- GOP hopes taking shutdown off the table with budget deal will pay dividends
- Chinese Death Star: The moon cited as the perfect launch pad for ballistic missiles
- Help wanted: Homeland Security plagued by vacancies at the top
- We are not amused: Queen’s protection officers warned to keep ‘sticky fingers’ off the royal cashews
- Unleash the crossbows: Gov. Scott Walker creates new hunting season
- Bubonic plague kills 20 in Madagascar
- G-20 diplomats fell for hacker attack promising nude photos of former French first lady Carla Bruni
- Minnesota guardsman charged with stealing private soldier data for fake IDs
- Florida appeals court rules universities can’t regulate guns
- Vladimir Putin defends Russian conservative values
NRA’s Wayne LaPierre: Why doesn’t media cover Chicago’s poor enforcement of gun laws?
Wayne LaPierre, the National Rifle Association’s executive vice president and CEO, who appeared on NBC’s “Meet the Press” on Sunday morning, asked host David Gregory why the network doesn’t focus on the poor enforcement of federal gun laws in Chicago.
“I mean, let me give you the real sad thing, though. Let me hold up a mirror right now to the whole national news media and the White House,” the NRA official began. “I just got the track data from Syracuse University on enforcement of federal gun laws. Last time I was here, I brought it from 2011; it just came out from 2012.”
“Do you know where Chicago ranks in terms of enforcement of the federal gun laws? Out of 90 jurisdictions in the country, they ranked 90th,” Mr. LaPierre continued.
“Why doesn’t NBC News start with: ‘Shocking news on Chicago. Of all the jurisdictions in the country, Chicago’s dead last on enforcement of the federal gun laws?’” he asked. “Why doesn’t the national press corps, when they’re sitting down there with Jay Carney and the president and the vice president, why don’t they say, ‘Why is Chicago dead last in enforcement of the gun laws against gangs with guns, felons with guns, drug dealers with guns?’”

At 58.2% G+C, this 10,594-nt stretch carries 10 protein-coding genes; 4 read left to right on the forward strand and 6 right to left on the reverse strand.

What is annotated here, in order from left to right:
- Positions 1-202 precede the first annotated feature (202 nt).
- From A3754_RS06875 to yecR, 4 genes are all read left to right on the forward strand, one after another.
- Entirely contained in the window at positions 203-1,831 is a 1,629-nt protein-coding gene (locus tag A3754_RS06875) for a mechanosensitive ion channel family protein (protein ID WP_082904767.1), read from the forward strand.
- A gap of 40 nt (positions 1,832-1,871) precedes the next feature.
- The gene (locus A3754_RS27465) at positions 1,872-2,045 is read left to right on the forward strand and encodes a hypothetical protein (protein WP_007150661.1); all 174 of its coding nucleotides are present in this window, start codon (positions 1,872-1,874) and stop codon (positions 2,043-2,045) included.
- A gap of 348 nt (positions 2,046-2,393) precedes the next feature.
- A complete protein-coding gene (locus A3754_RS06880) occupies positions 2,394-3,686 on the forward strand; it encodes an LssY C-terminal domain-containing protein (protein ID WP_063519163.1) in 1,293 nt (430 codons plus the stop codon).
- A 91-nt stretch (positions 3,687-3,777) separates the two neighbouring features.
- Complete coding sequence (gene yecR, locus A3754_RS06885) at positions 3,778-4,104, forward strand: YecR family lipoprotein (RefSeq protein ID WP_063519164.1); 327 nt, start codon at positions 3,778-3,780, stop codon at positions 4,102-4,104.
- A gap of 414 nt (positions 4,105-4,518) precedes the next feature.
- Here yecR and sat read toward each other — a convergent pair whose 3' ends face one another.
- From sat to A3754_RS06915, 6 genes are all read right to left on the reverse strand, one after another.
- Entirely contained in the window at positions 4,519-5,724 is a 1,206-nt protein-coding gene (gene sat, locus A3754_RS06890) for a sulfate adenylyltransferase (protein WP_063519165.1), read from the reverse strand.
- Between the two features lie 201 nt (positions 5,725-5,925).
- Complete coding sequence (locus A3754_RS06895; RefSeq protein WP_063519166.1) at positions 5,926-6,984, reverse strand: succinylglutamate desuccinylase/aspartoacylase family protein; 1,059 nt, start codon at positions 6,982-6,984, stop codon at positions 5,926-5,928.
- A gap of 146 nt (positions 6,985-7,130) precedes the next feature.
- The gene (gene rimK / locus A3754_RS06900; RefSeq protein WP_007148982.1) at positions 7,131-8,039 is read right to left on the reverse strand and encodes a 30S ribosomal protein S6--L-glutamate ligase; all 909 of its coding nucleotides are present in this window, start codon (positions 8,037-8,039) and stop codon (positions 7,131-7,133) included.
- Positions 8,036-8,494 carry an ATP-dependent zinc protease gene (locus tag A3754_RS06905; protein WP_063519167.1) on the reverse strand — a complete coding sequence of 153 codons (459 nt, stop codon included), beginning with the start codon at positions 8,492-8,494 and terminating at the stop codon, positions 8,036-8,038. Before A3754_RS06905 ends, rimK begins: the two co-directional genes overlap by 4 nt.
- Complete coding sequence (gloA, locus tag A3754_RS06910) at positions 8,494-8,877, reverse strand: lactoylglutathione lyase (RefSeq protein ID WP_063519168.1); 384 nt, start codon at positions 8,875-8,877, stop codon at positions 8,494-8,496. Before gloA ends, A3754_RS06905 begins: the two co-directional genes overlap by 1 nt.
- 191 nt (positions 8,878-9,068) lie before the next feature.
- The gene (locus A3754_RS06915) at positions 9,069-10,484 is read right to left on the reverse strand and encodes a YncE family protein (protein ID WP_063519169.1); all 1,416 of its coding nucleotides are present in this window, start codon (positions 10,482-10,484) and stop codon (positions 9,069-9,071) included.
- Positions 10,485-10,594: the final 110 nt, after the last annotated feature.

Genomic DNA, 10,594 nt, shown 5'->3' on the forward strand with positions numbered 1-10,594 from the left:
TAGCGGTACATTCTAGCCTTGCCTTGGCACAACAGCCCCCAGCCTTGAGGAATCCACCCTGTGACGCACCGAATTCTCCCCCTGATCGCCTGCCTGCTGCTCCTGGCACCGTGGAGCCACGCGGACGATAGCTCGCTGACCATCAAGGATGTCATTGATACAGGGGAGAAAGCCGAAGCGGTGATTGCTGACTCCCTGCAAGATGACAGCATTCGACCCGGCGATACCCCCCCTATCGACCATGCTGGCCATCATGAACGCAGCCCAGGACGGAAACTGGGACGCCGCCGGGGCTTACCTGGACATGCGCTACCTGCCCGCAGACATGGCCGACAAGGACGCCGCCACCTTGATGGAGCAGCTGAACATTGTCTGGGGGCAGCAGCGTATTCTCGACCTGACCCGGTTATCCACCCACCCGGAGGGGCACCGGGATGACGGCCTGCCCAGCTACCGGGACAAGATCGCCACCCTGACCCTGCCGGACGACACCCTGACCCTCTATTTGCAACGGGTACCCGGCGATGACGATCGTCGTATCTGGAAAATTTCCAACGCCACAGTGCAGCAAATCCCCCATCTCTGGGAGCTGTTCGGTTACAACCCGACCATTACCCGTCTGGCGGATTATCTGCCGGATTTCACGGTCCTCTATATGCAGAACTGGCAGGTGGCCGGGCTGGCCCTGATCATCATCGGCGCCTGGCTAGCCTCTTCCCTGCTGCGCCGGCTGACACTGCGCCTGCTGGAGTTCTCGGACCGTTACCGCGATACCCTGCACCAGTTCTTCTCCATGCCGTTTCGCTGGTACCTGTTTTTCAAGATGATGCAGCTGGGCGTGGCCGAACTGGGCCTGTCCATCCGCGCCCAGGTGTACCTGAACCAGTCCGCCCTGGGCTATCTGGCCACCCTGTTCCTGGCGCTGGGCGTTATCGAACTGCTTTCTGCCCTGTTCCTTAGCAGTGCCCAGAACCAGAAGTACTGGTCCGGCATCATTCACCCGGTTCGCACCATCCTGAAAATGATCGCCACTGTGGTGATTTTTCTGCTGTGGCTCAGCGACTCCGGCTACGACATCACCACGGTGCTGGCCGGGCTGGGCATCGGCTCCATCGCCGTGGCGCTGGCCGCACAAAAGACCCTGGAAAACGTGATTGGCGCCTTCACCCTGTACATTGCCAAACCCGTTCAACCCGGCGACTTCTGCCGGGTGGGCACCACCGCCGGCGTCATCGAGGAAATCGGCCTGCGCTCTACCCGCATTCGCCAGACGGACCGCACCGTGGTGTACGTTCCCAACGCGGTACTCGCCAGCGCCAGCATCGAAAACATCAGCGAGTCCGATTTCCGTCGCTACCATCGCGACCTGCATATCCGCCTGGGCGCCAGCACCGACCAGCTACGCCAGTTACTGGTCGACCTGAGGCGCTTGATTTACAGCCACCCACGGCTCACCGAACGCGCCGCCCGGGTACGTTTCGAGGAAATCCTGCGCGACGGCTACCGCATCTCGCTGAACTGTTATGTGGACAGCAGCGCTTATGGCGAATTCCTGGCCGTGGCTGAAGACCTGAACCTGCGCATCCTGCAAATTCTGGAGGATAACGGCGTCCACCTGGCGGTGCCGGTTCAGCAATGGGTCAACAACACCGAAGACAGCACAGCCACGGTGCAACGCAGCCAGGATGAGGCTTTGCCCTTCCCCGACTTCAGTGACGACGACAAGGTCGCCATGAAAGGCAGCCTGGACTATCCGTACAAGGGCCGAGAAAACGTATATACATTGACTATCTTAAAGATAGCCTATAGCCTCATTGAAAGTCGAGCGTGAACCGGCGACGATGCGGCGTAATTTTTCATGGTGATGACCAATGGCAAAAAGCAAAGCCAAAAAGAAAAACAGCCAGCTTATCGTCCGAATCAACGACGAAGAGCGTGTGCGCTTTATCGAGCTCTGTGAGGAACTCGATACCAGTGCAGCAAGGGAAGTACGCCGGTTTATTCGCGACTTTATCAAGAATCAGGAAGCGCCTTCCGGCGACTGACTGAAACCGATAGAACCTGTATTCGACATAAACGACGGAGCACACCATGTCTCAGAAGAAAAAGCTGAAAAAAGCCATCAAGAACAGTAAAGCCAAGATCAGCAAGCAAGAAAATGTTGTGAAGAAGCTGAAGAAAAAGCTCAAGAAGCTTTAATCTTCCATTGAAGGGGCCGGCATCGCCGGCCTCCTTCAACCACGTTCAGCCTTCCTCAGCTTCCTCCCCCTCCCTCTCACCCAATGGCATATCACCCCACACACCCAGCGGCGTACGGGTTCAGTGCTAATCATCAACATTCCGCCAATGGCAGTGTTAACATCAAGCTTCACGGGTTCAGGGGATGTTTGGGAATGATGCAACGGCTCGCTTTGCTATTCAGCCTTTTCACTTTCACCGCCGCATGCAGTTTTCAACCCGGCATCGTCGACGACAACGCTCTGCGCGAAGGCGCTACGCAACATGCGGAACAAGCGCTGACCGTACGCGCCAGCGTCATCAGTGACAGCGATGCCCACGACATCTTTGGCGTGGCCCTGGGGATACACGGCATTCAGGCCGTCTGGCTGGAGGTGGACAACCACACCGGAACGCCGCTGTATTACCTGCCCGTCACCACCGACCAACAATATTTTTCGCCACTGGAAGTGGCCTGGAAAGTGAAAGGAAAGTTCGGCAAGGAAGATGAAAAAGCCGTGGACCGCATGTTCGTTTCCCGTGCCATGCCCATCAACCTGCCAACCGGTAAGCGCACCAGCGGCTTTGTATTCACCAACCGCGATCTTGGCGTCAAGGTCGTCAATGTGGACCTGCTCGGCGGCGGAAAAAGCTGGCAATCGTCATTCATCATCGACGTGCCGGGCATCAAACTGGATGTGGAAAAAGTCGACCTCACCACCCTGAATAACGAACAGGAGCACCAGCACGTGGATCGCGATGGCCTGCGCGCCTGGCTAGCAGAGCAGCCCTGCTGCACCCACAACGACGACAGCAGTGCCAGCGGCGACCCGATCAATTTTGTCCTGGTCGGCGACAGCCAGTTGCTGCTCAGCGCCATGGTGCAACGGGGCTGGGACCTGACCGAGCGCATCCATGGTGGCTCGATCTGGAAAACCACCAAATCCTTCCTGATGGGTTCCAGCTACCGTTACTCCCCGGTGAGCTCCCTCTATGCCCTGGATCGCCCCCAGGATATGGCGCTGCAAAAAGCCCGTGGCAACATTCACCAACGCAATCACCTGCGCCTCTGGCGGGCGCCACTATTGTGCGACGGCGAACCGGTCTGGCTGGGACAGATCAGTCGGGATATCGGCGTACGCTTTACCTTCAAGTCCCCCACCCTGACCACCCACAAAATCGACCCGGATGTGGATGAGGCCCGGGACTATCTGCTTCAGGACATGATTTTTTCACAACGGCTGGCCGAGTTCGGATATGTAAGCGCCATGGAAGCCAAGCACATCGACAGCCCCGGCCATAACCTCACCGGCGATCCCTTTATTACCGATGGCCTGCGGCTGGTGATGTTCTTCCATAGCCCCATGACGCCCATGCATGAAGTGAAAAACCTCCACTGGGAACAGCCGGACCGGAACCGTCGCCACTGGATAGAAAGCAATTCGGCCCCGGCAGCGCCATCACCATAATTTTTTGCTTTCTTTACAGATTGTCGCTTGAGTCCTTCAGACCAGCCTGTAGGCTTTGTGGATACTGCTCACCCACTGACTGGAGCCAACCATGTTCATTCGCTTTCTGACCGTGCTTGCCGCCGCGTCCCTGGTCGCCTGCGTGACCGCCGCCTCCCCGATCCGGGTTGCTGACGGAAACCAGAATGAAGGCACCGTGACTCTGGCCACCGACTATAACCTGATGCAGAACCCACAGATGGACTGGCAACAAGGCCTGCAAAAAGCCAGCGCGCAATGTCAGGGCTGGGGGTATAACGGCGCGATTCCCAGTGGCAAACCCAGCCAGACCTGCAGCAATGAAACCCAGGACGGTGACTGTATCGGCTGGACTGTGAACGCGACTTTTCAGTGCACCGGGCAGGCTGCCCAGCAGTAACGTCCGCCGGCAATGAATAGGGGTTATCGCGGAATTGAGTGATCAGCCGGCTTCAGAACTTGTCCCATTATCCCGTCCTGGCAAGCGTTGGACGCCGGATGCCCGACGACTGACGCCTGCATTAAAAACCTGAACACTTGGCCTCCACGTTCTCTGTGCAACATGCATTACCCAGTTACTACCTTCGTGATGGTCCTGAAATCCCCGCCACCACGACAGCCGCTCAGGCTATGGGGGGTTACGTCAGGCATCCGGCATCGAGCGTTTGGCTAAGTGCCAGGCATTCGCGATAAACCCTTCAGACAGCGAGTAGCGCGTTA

Mr. Gregory then asked Mr. Pierre the peculiar question about whether he supports those criminals being charged with felonies.
“Absolutely,” Mr. Pierre affirmed. “And we want them taken off the street. I mean, if you’re the president and the vice president, and the attorney general, and your job is to enforce these laws against the — I’m talking about drug dealers, gangs and felons that are walking around with guns in the street, and you don’t do it? You bear some responsibility. It is a tragedy.”
© Copyright 2013 The Washington Times, LLC. Click here for reprint permission.
About the Author
Jessica Chasmar is a continuous news writer for The Washington Times. Previously, she was part of the start-up team for The Washington Times’ digital aggregation product, Times247. She can be reached at email@example.com.
- 'Saturday Night Live' rushes to find black talent after criticism
- PolitiFact's Lie of the Year: 'If you like your health care plan, you can keep it'
- Kim Jong Un executes ousted uncle, Jang Song Thaek: report
- Massachusetts brewery loses 1,500 gallons of beer in gasket leak
- Jane Fonda Foundation fails to make single contribution in 5 years: report
Latest Blog Entries
By Mangosuthu Buthelezi
Memories of a long brotherhood tempered in common struggle
- Obama's Afghanistan experts stumped on U.S. death toll, war costs during hearing
- NAPOLITANO: A conspiracy so vast
- House votes for bargain to end budget drama
- Biden guarantees victory on immigration reform
- Comma on!: Twitter erupts over Obama-Castro 'marriage'
- ICT trade mission to Azerbaijan successfully completed
- Obama takes 'selfie' at Mandela's funeral service
- CHELLANEY: China's game of chicken
- Inside China: Ukraine gets nuke umbrella
- EDITORIAL: The Potemkin website
Independent voices from the The Washington Times Communities
Consummate traveler Todd DeFeo explores the unique stories that make destinations worth going to.
Covering the world of soccer, including the World Cup, Major League Soccer, D.C. United and the English Premier League and other interesting sporting events.
Born in 1930 in rural Missouri, Charles Vandegriffe, Sr., brings his time and place to the Communities.
Columns from Voices around the World talking about the events, people, politics and social issues that concern us wherever, and whoever, we are.
Extraordinary day at Redskins Park
White House pets gone wild!
Let it snow